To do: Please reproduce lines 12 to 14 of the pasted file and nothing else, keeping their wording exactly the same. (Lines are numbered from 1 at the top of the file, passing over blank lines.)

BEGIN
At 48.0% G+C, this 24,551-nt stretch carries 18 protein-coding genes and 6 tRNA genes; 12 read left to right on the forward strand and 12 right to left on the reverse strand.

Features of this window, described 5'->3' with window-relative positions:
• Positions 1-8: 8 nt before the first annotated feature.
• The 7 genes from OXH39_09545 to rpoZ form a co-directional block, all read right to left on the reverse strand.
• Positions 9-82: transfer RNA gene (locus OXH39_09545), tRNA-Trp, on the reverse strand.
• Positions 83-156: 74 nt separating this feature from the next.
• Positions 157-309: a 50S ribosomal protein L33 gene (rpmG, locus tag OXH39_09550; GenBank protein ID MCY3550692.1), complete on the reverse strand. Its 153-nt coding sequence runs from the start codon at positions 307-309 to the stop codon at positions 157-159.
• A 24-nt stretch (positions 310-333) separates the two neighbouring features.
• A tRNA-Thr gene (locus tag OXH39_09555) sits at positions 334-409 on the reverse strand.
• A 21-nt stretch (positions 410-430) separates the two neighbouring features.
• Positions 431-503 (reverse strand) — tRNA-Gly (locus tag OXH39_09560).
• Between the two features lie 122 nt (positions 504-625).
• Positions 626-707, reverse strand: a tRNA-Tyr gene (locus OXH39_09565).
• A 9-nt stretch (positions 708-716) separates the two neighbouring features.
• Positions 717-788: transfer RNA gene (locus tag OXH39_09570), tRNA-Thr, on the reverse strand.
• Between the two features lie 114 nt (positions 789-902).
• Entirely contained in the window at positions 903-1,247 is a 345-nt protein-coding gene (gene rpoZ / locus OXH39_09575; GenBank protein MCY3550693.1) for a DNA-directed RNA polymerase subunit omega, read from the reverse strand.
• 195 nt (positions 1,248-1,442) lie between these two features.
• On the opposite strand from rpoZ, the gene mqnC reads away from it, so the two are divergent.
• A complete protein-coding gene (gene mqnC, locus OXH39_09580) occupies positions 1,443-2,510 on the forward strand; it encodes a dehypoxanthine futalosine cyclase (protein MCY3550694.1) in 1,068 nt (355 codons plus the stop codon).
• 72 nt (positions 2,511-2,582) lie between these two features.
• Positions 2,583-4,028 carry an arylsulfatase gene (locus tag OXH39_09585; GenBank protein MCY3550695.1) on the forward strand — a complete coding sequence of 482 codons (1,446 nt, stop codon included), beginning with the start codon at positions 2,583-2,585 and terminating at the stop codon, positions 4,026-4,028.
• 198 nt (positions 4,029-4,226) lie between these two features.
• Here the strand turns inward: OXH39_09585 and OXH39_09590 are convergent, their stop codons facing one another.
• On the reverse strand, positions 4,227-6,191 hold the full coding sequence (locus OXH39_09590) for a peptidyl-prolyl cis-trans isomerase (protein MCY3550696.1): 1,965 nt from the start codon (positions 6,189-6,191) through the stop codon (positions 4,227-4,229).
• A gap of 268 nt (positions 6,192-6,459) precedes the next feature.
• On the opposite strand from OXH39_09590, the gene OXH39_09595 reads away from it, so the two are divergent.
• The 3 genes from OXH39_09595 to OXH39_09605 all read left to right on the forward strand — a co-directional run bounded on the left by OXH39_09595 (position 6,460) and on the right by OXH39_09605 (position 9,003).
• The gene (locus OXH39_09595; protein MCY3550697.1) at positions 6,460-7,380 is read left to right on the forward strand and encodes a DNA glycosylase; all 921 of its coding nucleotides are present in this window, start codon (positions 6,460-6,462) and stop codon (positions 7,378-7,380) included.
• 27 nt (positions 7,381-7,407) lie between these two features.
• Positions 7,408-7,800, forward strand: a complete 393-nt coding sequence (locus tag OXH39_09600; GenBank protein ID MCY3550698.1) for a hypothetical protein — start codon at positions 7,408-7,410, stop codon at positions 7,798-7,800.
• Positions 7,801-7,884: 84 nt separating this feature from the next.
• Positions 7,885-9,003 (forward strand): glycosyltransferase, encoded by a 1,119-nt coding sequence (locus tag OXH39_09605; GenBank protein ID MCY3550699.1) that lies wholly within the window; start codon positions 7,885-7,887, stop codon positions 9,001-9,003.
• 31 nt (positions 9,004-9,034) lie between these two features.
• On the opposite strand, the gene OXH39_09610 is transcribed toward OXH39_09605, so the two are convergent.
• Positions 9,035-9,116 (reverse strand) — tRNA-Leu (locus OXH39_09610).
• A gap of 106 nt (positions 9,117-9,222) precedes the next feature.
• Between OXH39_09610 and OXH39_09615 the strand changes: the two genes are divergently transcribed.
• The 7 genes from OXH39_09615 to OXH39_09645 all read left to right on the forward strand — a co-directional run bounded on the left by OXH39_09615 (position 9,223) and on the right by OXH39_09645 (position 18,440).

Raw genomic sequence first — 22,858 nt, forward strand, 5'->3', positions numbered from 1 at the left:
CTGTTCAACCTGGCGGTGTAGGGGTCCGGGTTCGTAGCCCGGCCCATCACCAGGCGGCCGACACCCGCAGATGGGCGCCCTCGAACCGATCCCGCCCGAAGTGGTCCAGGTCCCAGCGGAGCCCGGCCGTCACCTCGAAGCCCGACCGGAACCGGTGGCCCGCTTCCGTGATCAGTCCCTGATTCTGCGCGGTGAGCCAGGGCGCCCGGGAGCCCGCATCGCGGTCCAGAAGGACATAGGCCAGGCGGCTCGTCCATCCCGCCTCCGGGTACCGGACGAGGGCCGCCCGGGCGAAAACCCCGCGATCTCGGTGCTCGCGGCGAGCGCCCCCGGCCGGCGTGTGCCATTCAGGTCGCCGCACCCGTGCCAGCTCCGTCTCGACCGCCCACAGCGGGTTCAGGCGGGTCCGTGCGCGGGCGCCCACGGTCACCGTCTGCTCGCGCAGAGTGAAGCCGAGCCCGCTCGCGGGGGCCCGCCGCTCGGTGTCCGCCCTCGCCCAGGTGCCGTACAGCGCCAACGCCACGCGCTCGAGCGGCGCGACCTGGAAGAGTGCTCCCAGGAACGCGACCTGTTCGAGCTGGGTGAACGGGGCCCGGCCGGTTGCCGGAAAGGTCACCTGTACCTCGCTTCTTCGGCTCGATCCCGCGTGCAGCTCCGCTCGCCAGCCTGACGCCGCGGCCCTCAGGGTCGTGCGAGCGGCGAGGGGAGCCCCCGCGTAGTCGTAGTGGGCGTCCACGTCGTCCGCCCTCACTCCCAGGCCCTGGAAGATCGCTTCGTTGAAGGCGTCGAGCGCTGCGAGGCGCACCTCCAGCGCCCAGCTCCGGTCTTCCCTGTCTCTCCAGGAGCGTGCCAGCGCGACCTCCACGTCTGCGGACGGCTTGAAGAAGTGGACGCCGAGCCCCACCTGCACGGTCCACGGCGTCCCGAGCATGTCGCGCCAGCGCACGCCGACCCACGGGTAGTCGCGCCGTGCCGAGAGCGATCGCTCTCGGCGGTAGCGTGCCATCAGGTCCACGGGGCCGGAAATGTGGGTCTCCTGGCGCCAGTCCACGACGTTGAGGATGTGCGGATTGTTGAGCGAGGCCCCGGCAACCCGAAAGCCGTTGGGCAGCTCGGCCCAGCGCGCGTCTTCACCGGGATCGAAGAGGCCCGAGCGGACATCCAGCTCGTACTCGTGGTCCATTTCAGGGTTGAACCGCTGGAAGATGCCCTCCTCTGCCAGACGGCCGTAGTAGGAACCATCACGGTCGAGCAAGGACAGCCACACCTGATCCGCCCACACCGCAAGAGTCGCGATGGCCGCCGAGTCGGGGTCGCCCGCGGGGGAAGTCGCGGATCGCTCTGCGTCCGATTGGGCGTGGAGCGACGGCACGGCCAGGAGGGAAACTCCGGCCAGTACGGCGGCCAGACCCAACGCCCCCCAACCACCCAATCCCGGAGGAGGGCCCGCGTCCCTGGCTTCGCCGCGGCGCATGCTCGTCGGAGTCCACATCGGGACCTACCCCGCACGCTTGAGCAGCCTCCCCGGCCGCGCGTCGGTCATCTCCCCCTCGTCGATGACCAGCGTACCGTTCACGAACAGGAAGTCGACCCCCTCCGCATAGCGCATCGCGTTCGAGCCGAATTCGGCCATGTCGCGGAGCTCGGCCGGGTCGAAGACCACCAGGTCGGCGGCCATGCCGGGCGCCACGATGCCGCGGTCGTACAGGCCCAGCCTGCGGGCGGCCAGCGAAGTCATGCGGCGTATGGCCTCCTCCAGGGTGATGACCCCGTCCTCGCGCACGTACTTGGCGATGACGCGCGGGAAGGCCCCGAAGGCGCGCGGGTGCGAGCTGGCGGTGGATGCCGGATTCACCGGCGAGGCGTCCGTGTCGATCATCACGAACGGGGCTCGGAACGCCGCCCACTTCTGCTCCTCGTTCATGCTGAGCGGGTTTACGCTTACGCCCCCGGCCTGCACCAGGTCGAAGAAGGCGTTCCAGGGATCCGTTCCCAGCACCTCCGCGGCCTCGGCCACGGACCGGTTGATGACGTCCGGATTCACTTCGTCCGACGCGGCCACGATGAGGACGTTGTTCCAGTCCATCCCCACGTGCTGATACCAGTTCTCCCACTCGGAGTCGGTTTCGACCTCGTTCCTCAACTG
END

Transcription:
• Between the two features lie 122 nt (positions 504-625).
• Positions 626-707, reverse strand: a tRNA-Tyr gene (locus OXH39_09565).
• A 9-nt stretch (positions 708-716) separates the two neighbouring features.